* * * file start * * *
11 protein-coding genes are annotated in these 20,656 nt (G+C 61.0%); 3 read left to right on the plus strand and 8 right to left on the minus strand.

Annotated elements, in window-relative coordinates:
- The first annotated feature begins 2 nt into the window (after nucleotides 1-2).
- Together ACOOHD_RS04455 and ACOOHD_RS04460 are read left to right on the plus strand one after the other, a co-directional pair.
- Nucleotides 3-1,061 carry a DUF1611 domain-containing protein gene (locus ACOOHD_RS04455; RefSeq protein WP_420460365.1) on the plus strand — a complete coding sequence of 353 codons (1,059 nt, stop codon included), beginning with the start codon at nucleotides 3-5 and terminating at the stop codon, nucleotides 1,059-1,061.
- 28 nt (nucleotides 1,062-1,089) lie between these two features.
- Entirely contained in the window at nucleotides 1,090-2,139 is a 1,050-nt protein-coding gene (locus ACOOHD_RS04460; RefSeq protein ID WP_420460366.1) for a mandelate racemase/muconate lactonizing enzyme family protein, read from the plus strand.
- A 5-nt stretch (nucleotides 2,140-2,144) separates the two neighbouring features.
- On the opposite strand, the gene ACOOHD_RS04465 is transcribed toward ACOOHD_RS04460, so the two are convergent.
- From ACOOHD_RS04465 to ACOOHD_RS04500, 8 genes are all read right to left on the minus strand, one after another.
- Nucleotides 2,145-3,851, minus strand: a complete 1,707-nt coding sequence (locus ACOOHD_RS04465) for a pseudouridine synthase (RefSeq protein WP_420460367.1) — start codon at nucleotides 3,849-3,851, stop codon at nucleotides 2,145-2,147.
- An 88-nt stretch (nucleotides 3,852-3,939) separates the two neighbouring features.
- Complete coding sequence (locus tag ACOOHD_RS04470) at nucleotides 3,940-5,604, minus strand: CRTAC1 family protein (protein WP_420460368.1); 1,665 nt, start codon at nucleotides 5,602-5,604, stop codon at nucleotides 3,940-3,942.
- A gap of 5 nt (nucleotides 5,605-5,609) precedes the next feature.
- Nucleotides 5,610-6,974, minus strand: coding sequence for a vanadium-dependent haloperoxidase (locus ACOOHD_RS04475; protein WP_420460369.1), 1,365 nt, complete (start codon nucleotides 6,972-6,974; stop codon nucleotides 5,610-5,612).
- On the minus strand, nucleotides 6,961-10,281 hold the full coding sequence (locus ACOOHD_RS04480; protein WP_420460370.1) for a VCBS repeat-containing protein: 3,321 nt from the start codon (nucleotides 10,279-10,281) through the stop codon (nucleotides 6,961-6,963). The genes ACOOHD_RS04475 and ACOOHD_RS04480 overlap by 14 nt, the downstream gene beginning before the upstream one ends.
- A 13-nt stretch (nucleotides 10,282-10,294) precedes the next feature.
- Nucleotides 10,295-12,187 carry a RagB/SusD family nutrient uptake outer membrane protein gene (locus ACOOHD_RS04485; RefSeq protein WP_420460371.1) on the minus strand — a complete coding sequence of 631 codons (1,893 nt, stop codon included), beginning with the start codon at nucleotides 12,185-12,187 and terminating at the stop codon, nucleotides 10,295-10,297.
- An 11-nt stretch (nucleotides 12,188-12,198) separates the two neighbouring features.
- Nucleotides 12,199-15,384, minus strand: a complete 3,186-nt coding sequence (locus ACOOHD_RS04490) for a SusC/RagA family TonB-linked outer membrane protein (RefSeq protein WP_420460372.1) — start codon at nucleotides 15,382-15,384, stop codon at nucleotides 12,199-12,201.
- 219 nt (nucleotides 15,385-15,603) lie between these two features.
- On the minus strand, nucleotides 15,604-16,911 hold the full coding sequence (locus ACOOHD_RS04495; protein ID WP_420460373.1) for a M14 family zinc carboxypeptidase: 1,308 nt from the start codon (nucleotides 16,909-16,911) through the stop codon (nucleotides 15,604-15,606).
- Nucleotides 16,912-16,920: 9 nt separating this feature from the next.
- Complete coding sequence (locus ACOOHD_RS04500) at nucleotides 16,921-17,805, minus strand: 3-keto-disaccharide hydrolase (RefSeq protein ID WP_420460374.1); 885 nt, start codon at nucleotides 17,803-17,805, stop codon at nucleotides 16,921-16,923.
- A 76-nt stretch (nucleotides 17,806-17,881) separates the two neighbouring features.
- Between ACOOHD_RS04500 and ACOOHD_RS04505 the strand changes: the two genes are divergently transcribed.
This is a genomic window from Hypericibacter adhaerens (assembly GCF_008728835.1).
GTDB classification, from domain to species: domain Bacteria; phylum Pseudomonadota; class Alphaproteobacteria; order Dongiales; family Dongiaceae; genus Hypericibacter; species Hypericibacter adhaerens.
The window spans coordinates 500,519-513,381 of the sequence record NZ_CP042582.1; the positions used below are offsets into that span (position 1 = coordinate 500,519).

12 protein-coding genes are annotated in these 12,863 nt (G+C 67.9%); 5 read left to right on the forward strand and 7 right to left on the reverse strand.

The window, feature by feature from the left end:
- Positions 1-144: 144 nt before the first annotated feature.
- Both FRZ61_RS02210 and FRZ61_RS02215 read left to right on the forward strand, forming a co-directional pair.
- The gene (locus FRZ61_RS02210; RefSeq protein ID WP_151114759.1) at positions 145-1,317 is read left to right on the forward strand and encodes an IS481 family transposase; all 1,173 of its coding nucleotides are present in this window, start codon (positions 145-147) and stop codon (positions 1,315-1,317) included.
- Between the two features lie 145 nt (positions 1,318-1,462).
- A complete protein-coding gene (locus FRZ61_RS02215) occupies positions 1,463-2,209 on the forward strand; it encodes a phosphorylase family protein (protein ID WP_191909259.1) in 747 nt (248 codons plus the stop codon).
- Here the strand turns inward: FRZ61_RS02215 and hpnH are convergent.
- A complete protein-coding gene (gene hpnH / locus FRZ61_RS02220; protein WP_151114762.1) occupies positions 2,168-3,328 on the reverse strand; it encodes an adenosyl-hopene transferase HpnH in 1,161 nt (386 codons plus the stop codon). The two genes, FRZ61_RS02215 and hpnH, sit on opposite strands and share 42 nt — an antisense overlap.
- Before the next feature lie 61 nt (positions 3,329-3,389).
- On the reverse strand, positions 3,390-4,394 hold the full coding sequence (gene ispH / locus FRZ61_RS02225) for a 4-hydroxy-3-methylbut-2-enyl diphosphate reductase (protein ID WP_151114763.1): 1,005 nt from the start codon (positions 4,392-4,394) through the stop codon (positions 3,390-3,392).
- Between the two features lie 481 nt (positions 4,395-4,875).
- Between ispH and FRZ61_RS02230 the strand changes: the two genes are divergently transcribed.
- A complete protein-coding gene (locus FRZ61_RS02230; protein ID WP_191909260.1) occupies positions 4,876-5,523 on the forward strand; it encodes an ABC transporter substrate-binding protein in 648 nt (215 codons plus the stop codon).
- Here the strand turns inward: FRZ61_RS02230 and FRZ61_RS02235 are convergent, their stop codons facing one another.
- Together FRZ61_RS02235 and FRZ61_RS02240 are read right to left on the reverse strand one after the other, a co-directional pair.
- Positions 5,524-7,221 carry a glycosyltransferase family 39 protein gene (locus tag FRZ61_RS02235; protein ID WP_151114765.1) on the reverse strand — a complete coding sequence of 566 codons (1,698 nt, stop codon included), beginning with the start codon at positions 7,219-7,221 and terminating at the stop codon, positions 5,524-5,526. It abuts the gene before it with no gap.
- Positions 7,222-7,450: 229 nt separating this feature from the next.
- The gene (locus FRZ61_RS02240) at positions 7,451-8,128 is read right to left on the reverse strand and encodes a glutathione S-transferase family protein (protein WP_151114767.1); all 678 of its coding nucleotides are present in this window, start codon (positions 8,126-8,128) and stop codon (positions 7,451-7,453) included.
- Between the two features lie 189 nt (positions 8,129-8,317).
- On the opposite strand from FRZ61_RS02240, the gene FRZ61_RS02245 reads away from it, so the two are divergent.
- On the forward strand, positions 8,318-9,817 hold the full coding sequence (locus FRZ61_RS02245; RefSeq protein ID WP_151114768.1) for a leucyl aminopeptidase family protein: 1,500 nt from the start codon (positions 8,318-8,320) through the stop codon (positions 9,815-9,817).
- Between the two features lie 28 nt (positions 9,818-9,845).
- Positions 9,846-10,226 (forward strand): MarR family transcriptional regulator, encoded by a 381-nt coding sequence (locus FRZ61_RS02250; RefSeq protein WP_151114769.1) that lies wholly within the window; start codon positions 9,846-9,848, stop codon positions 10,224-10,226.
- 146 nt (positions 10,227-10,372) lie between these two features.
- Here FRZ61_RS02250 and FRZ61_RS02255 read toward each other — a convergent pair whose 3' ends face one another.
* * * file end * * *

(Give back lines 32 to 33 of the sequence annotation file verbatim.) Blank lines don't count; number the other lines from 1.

- Positions 1-144: 144 nt before the first annotated feature.
- Both FRZ61_RS02210 and FRZ61_RS02215 read left to right on the forward strand, forming a co-directional pair.